by David McCorquodale, Green Party of Delaware
Both success and setbacks have been experienced in recent years by the 44 existing state parties, which together comprise the association known as the Green Party of the United States. Nationally, the Green Party hit a high watermark with the candidacy of Ralph Nader for President in 2000.
But with the disinformation concerning Nader’s effect on the outcome of that election, with the “anybody but Bush” phenomenon in 2004, and with what has proven to be the false hope for change with Obama in 2008, GPUS’ presidential candidates have not attracted nearly as many votes since 2000. With widespread disillusionment in the Obama presidency, that could begin to change in 2012.
Many state Green Parties have thrived and grown tremendously, while others are still struggling to reach a critical mass of party activists necessary for a vibrant state or local party. Some state parties face tremendous ballot access obstacles as many state legislatures, controlled by Democrats and Republicans, make it more difficult for smaller parties to achieve ballot access even though it is relatively easy for the corporate parties to maintain their ballot status. While a few state parties, notably California and New York, have had strong organizations for years, others have had strong growth since 2006, especially in Illinois and Maine. In 2006 Illinois Green Party gubernatorial candidate Rich Whitney received over 360,000 votes, enough to give the party “major party” status, which allows it to participate in primaries and avoid difficulty getting its candidates into debates and forums.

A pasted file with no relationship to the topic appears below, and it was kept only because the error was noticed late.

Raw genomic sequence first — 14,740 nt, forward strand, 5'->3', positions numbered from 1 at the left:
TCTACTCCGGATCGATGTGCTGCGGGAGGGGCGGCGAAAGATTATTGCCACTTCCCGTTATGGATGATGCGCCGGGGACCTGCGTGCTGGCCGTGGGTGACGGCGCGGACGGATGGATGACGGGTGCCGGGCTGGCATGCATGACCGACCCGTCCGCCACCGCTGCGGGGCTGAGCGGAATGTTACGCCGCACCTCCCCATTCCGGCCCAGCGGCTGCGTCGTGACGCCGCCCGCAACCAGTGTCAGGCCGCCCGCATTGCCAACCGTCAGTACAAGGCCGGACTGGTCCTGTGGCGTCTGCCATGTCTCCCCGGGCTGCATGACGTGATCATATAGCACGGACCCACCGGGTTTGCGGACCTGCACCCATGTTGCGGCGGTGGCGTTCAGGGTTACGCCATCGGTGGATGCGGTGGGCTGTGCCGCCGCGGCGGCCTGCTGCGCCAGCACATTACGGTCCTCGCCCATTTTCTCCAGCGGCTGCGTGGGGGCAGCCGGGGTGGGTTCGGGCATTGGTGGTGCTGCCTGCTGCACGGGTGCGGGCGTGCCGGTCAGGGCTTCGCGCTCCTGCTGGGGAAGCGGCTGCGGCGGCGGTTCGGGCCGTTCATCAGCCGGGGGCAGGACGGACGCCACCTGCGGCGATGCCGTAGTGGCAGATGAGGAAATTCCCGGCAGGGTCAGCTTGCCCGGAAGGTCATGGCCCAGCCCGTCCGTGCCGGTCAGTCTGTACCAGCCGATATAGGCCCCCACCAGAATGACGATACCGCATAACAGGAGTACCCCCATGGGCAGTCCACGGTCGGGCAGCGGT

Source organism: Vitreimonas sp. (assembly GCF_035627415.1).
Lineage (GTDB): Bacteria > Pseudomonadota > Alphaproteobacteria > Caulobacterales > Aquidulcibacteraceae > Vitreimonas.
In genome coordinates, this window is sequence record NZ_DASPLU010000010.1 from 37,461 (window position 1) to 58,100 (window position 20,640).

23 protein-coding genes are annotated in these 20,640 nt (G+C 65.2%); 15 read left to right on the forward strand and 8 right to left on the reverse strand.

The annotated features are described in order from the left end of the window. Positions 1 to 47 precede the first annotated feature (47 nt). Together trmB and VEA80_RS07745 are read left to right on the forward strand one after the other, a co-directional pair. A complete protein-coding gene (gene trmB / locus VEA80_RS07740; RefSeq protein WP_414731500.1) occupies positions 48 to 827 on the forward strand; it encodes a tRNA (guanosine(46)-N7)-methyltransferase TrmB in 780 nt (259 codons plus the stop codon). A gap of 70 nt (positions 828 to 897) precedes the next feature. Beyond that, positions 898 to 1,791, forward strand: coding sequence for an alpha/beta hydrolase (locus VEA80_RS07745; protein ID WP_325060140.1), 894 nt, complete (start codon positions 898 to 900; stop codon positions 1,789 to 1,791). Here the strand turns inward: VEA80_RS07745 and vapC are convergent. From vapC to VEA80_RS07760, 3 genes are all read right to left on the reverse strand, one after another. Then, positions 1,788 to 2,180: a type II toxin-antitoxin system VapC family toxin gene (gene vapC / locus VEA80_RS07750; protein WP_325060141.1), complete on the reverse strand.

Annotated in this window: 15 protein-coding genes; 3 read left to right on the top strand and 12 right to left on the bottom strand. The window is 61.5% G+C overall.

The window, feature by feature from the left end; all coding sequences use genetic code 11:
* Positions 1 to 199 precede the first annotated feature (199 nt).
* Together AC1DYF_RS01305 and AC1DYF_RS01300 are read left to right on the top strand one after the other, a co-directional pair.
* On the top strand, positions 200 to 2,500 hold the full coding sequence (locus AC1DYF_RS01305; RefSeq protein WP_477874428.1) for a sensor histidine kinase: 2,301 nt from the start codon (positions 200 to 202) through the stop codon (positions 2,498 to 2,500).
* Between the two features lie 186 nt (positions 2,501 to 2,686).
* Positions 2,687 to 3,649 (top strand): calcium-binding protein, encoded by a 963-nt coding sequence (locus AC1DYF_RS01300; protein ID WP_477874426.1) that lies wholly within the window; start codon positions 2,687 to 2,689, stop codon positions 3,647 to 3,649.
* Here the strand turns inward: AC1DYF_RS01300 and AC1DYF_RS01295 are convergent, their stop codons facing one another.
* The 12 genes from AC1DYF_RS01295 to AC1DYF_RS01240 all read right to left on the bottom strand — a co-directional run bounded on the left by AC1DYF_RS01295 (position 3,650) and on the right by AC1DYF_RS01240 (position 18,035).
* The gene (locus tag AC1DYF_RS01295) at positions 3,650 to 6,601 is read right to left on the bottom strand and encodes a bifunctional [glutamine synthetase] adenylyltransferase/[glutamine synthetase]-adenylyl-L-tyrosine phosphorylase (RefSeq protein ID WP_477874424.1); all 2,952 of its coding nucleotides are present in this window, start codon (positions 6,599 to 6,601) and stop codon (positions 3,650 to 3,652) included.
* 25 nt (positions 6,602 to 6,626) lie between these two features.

Currently there are 133 Green officeholders in the country. The largest office currently held by a Green is that of Mayor of Richmond, CA., a port city of 90,000 on San Francisco Bay, held by Gayle McLaughlin. Other Greens are mayors of Marina City, CA, Ward, CO, the Village of Greenwich, NY, the Village of Victory, NY and New Paltz, NY. Many Greens hold city or town council positions, are members of school boards, or occupy seats on Water or Land conservation boards.
Although 2011 is an off-year for elections, there are 11 Green candidates running campaigns this year, including the governor election in West Virginia, three mayoral elections and two General Assembly seats in the New Jersey legislature.
All state Green Parties need more people to be actively involved. Since Greens are committed to not taking corporate contributions, either for the party itself or for its candidates, personal contributions are necessary to help the Green Party to become a vital force for democracy.
Don’t just vote — run for office!